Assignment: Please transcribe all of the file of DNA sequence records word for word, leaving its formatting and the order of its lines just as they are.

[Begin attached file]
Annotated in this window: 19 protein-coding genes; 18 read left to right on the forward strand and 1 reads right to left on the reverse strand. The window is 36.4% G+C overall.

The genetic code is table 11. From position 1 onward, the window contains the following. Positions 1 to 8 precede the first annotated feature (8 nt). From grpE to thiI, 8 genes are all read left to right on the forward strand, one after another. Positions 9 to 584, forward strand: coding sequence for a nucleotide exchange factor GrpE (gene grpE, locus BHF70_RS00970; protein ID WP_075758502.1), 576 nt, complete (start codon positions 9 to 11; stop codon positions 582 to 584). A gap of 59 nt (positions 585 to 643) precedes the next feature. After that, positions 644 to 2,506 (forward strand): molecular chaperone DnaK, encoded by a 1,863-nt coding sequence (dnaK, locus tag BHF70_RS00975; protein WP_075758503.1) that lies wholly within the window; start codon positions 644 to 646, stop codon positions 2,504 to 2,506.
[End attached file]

Annotated in this window: 19 protein-coding genes; 18 read left to right on the forward strand and 1 reads right to left on the reverse strand. The window is 36.4% G+C overall.

The genetic code is table 11. From position 1 onward, the window contains the following. Positions 1 to 8 precede the first annotated feature (8 nt). From grpE to thiI, 8 genes are all read left to right on the forward strand, one after another. Positions 9 to 584, forward strand: coding sequence for a nucleotide exchange factor GrpE (gene grpE, locus BHF70_RS00970; protein ID WP_075758502.1), 576 nt, complete (start codon positions 9 to 11; stop codon positions 582 to 584). A gap of 59 nt (positions 585 to 643) precedes the next feature. After that, positions 644 to 2,506 (forward strand): molecular chaperone DnaK, encoded by a 1,863-nt coding sequence (dnaK, locus tag BHF70_RS00975; protein WP_075758503.1) that lies wholly within the window; start codon positions 644 to 646, stop codon positions 2,504 to 2,506.